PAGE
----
Aston martin lagonda vision concept

The british sports car brand is not showing a new hyper sports car or an SUV study at the geneva motor show this time, but the outlook for an all-electric luxury sedan, with which the traditional name lagonda is to be revived from 2021 onwards.

Similar to the mercedes F 015 or audi aicon studies, in which the steering wheel no longer plays a major role and the only goal is to arrive at the destination of a journey as relaxed and luxurious as possible, the lagonda vision concept also wants to offer a visionary outlook. "We believe that people associate luxury in their cars with a certain traditional and even old-fashioned approach because that’s all they’ve had available to them," says aston martin CEO andy palmer, "lagonda exists to challenge that thinking and prove that modernity and luxury are not mutually exclusive concepts."

"Magnificent statement" without the parthenon

The aston martin lagonda vision concept was developed from the inside out, to be sure. Of the four comfortable lounge chairs, the front two swivel 180 degrees to the rear when the vehicle is in autonomous driving mode. You can decide whether to take the wheel yourself, move it to the passenger or let it disappear into the dashboard. Details of the electric all-wheel drive itself are not yet revealed by aston martin at the geneva show. In real-world operation, however, the range is said to be over 600 kilometers on one battery charge.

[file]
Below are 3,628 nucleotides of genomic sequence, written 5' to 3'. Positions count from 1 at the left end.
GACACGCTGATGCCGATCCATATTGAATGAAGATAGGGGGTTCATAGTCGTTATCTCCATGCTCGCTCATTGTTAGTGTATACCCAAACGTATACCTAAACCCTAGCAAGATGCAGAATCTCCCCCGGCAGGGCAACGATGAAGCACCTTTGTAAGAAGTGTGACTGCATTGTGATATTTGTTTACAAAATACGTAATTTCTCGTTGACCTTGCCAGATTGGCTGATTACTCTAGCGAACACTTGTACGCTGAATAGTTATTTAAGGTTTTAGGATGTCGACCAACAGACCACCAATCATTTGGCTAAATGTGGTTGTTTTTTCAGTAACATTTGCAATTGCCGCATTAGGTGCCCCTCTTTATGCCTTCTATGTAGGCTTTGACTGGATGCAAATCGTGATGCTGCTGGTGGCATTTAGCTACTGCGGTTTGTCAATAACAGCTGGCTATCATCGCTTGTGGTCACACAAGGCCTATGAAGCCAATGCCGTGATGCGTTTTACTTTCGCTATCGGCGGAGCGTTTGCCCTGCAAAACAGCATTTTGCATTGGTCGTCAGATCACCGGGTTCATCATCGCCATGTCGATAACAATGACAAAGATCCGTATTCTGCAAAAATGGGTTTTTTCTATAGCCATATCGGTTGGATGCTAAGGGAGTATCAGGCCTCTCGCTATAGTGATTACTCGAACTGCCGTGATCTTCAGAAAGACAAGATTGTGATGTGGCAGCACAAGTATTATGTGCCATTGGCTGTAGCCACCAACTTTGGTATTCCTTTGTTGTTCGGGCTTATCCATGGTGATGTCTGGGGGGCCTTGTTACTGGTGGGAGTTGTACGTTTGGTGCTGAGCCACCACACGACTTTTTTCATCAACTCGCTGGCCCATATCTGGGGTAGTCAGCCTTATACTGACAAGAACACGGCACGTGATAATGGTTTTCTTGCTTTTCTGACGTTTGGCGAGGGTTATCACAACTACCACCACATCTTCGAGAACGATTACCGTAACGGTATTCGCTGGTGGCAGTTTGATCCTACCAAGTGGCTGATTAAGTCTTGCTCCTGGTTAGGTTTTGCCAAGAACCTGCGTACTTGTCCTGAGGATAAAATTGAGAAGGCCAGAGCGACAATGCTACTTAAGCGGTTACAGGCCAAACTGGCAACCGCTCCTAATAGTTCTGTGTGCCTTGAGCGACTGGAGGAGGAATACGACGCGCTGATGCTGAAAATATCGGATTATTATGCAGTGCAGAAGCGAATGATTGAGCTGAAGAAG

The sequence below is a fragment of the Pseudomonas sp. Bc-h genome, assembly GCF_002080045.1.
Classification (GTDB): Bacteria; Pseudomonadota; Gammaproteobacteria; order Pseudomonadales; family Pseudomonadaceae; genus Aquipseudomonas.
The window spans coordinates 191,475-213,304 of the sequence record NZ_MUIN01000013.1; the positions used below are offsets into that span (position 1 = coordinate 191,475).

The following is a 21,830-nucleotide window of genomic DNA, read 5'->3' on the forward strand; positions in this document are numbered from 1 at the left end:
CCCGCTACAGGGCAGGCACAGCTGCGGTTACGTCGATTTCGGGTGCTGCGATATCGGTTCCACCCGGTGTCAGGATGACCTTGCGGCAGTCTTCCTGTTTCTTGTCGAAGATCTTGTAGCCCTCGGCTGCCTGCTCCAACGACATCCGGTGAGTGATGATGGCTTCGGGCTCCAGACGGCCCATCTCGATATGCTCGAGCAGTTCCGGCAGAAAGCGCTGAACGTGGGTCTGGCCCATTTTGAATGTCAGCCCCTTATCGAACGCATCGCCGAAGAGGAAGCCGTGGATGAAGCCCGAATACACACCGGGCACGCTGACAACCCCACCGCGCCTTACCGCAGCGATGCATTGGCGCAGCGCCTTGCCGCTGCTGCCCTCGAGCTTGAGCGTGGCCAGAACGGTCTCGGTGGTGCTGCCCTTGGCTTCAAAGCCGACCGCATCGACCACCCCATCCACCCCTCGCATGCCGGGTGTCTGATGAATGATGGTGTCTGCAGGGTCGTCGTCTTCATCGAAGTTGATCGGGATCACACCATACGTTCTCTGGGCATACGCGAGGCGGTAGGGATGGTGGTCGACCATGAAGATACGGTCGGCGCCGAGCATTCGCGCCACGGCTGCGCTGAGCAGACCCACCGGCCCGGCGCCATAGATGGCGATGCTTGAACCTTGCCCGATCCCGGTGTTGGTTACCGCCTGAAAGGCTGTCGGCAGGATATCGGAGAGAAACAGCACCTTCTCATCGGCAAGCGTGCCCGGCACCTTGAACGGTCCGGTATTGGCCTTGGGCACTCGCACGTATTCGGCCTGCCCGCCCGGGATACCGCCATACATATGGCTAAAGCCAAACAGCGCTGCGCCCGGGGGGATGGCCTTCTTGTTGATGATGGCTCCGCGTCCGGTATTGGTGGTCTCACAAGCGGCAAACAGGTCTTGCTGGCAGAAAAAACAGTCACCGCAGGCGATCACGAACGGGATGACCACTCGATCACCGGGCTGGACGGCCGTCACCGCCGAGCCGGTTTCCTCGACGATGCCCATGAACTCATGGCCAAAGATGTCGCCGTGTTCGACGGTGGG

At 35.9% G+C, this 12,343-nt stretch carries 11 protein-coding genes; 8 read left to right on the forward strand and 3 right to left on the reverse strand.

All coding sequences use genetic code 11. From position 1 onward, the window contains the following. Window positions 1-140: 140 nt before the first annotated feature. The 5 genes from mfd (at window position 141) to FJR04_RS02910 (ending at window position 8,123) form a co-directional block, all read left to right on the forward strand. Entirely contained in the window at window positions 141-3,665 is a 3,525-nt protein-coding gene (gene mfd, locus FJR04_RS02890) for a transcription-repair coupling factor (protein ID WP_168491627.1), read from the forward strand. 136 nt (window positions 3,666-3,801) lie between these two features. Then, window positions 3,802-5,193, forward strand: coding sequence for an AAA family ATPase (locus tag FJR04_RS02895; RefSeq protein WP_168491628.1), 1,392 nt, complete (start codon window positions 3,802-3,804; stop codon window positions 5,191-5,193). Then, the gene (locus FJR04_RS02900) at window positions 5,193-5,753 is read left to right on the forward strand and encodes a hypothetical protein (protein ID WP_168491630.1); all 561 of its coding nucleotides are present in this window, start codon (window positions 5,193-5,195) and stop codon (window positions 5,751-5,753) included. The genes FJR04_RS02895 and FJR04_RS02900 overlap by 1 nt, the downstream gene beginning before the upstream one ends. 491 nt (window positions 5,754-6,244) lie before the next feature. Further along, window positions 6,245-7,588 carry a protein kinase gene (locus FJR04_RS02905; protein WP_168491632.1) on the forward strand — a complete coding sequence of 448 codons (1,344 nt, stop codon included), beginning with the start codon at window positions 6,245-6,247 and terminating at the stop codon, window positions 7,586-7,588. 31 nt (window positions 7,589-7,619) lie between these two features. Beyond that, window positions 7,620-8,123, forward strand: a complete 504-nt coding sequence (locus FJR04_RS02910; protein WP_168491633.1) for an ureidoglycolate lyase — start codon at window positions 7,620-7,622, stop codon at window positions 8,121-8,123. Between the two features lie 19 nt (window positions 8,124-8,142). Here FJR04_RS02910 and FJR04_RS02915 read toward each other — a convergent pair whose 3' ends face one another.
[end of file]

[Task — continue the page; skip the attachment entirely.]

High-tech materials such as carbon fiber and ceramics contrast in the interior with cashmere and silk. One looks down on silk carpets and hand-woven wool upholstery. They harmonize with carbon fiber captures and functional ceramic tiles of the air vents. "Lagonda doesn’t need a rough place on the road to make a showy statement," says aston martin creative head marek reichman. Instead of internal combustion engines, electric motors are to make it possible to dispense with cantilevered front ends with the traditional chrome-grille impression architecture. Reichman speaks of a "parthenon grille", which the current aston martin models no longer have in any case. The new division of space between the engine compartment and passenger compartment is intended to create a distinctive, luxurious but unobtrusive design.

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